Cymdeithas Hanes Resolfen History Society

A web log for the Resolven History Society which publishes articles and stories related to Resolven and the immediate surroundings.

Thursday, May 18, 2006

The Three Doctors of Music

Resolfen was notable during the late nineteenth and early twentieth century as having produced three doctors of music. Here follows a synopsis of the story of the three doctors gleaned from the minutes of Resolfen History Society, December 1989.

The cultural background of the three men was very similar. Resolfen was a hotbed of musical activity, especially in choral singing. This was reinforced by three other factors, the congregational singing of the chapels, the rise of the Temperance Movement and probably most importantly the use of Tonic Sol-fa. By representing music in letters rather than musical score, it was possible to teach music to people who could not necessarily “read” music. John Curwen a Congregational minister introduced the system into Wales and Ieuan Gwyllt (Eleazar Roberts) set up classes to teach the system. Morgan de Lloyd and Tom Williams of Glynneath introduced the new system to Resolfen resulting in the formation of many choirs both mixed and male voice.

William Rhys Herbert was born in October 1868 at Ffwrnas (near the present Waterfall Terrace) the son of Rhys Herbert and Ann Rees. Having learned music he bought a harmonium – the first to come to the village. The instrument was brought to the village by train and was carted in style through the streets followed by hordes of children. Later he became the first organist at Jerusalem Chapel.

It was obvious from an early age that he had great talent musically and a concert was held at Jerusalem to raise funds so that he could receive professional lessons. He learned old notation while still working at Blaencwm Colliery , and T.J.Davies Mus Bacc., of Swansea recognising his promise took him for private tuition. William Rhys Herbert published his first tune at the age of 19 and at the age of 22 copied his mentor by leaving for the USA. Despite never becoming an American citizen the bulk of his work was composed there. He became a renowned organist and conductor in one of the largest churches in the U.S. at Minneapolis . He wrote over one thousand pieces , many of them for children .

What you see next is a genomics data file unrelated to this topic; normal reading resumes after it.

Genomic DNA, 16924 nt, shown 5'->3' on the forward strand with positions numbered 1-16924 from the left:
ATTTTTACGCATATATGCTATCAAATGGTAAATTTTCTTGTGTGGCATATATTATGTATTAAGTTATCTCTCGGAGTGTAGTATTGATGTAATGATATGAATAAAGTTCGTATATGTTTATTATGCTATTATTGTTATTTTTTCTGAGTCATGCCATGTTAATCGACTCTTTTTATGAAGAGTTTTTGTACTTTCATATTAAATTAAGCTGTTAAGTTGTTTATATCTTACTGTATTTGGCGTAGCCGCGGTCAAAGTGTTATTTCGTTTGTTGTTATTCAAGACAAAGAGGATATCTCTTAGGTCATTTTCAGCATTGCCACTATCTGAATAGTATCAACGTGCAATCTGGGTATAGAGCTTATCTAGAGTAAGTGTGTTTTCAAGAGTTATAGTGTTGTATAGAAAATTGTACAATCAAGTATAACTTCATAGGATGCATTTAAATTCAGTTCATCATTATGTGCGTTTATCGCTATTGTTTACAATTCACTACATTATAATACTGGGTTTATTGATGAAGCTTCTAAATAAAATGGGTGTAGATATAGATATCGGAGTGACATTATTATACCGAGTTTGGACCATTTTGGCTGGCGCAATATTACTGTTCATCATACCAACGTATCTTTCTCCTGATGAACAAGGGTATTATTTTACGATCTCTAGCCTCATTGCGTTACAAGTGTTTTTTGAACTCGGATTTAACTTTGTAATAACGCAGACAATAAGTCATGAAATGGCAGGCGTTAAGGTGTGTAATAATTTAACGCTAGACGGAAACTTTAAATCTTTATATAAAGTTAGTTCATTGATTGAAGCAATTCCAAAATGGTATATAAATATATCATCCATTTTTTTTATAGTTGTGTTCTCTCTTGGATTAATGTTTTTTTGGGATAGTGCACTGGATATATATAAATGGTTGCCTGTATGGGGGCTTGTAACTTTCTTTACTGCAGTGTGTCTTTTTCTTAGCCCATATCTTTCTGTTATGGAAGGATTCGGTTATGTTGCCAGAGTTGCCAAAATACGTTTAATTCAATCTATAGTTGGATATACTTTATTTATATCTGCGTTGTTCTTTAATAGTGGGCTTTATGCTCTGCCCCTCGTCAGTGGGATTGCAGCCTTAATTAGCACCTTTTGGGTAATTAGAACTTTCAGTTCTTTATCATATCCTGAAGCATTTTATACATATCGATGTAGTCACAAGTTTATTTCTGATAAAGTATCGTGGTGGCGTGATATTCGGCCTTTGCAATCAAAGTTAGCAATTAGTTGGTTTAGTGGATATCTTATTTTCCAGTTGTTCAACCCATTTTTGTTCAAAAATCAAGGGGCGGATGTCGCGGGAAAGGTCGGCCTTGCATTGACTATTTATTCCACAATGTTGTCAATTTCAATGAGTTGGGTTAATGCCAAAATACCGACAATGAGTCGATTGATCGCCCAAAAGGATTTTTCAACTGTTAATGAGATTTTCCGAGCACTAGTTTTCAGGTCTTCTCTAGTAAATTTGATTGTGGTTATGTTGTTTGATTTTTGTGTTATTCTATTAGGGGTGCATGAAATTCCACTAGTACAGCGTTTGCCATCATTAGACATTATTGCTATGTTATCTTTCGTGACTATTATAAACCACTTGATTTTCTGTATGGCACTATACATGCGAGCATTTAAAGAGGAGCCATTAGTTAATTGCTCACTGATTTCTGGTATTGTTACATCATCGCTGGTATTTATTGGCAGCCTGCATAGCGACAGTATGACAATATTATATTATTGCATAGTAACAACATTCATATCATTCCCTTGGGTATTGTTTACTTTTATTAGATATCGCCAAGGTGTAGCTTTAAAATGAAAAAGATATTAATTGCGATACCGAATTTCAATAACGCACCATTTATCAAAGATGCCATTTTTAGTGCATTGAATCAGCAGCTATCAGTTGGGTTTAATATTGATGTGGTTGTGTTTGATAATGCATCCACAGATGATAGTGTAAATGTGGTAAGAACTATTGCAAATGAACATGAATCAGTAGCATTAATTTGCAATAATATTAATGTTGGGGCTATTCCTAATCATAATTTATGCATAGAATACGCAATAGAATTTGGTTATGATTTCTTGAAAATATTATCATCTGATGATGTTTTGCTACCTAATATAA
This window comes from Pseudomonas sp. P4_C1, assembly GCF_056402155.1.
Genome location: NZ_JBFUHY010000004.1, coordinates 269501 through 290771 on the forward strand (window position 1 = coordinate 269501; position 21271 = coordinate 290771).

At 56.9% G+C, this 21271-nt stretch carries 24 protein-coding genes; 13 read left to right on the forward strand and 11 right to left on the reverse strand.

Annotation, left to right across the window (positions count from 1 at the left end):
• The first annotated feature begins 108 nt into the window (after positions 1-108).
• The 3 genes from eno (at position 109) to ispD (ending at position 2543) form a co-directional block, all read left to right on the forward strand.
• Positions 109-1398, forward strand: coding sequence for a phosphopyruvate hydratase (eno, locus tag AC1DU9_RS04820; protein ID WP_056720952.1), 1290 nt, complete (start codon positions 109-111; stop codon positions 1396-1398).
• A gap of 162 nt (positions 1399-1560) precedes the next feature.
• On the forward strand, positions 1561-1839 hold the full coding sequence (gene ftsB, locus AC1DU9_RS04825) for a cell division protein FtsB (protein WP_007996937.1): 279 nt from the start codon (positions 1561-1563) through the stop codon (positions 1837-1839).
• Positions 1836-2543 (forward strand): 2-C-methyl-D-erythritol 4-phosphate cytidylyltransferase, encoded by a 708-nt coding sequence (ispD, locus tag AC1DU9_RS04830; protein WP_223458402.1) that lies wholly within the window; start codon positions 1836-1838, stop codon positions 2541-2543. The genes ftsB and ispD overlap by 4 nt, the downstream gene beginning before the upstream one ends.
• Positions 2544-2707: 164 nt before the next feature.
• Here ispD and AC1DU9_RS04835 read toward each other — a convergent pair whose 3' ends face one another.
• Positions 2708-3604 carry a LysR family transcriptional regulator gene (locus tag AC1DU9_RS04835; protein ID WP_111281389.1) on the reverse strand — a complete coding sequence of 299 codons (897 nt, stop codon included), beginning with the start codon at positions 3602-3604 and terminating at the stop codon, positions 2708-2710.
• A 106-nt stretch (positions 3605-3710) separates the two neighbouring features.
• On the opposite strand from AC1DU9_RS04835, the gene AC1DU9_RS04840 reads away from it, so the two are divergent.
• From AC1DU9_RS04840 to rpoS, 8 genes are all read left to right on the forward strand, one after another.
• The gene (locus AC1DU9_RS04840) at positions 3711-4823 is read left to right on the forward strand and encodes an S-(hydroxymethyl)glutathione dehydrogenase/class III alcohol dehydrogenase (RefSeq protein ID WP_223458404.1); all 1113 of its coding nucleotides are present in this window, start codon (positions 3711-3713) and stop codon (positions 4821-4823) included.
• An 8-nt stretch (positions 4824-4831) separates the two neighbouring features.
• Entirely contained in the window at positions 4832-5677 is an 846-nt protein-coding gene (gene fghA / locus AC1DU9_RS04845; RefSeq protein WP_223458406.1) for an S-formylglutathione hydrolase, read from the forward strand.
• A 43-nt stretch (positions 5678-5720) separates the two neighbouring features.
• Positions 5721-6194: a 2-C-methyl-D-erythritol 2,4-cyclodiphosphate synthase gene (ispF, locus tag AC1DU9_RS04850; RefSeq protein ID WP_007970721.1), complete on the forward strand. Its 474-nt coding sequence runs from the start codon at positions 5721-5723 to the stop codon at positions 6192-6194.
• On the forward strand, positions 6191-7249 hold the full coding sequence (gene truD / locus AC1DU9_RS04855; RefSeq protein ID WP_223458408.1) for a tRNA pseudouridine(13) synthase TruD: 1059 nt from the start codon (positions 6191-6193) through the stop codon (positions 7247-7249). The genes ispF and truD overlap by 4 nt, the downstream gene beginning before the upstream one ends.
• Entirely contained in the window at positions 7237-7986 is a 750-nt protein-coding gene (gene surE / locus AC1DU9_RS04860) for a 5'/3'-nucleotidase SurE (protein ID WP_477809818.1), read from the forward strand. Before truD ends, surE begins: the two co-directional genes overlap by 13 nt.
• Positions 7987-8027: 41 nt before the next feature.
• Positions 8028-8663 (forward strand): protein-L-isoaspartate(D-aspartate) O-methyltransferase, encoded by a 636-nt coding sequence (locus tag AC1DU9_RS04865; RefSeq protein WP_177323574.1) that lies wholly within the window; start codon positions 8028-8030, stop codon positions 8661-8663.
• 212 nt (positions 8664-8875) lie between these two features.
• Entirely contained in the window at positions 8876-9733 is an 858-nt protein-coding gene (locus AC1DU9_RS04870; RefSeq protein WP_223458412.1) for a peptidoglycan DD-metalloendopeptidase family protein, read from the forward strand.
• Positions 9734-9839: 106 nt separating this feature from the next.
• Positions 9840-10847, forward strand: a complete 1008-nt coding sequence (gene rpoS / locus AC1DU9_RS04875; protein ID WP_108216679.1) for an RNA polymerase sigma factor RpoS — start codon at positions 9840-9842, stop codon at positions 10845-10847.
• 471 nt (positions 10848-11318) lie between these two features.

He died at the age of 54 and is buried in the U.S. , however there is an inscription in his memory on the grave of his parents at Capel Melin-y-Cwrt cemetery.

David Evans was born in what is now known as 2 , Davies Terrace on February 6th 1874 , the son of Morgan Evans ( Ton mân ) and Sarah Davies. His musical background was based firmly on sol-fa and when young his alto voice was used as a model of how easy it was to learn to learn music by that method. He was also a very successful competetitor at local eisteddfodau , formed his first singing group at the age of 9 and conducted his first choir at the age of only 12. He began working with his father at Tyrrau Colliery at the age of 13.

In 1891 he conducted his first Cymanfa Ganu , in those days these festivals were well rehearsed events aimed at improving the quality of congregational singing . By 1895 , David Evans had gained a Mus Bacc. ( Oxon ),the youngest to achieve this in Wales at the time. Following a period in London ,in 1903 he succeeded Joseph Parry by joining the Music Department at University College, Cardiff. In 1908 he also became Professor of Music at Cardiff. He died in 1948 and is buried there.

Dr. Tom Hopcyn Evans was born in Cory St., Resolfen in June 1879 the son of Dafydd Evans ( Tonman) and Ann Hopkins of Glynneath. His working background is similar to the others and he became organist in Seion Chapel and later the first organist at the new Tabernacl Calvinistic Methodist Chapel. In 1905 he won first prize in the mixed choir competition at the National Eisteddfod in Mountain Ash.

In 1909, he became organist and choirmaster at Neath’s London Road Presbyterian Chapel , and later formed Neath Choral Society.. In 1914 he became a Mus.Bacc. ( Oxon) followed by his doctorate in 1924. In 1991 he moved to Liverpool and succeeded Harry Evans ( Merthyr) as conductor of Liverpool Welsh Choral Society.

He was best known as a conductor and noted for his interpretation of Delius . In fact , at the 1933 National Eisteddfod at Wrexham he was highly commended by the composer himself and Hopcyn Evans later became vice- president of the Delius Society.

He fulfilled engagements as a conductor all over the country. However, during Easter 1940 he felt unwell and decided to return to Neath. He died there at the age of 61 and is buried at Capel Melin -y – Cwrt.

1 Comments:

Anonymous owenrhys said...

I have seen ref. to Doctor William Rhys-Herbert not becoming an American Citizen a number of times. I would like to take this opportunity to correct that error. Despite never losing his love for the country of his birth and returning home a number of times, he did become an American and his American Passport is testimony to that fact.(In fact the 1920 Federal Census of the USA indicates naturalisation during 1913.)

All this aside, congratulations on establishing this site. I'm sure that it will become a very useful source of local knowledge.

Good luck,

owenrhys

4:01 pm  

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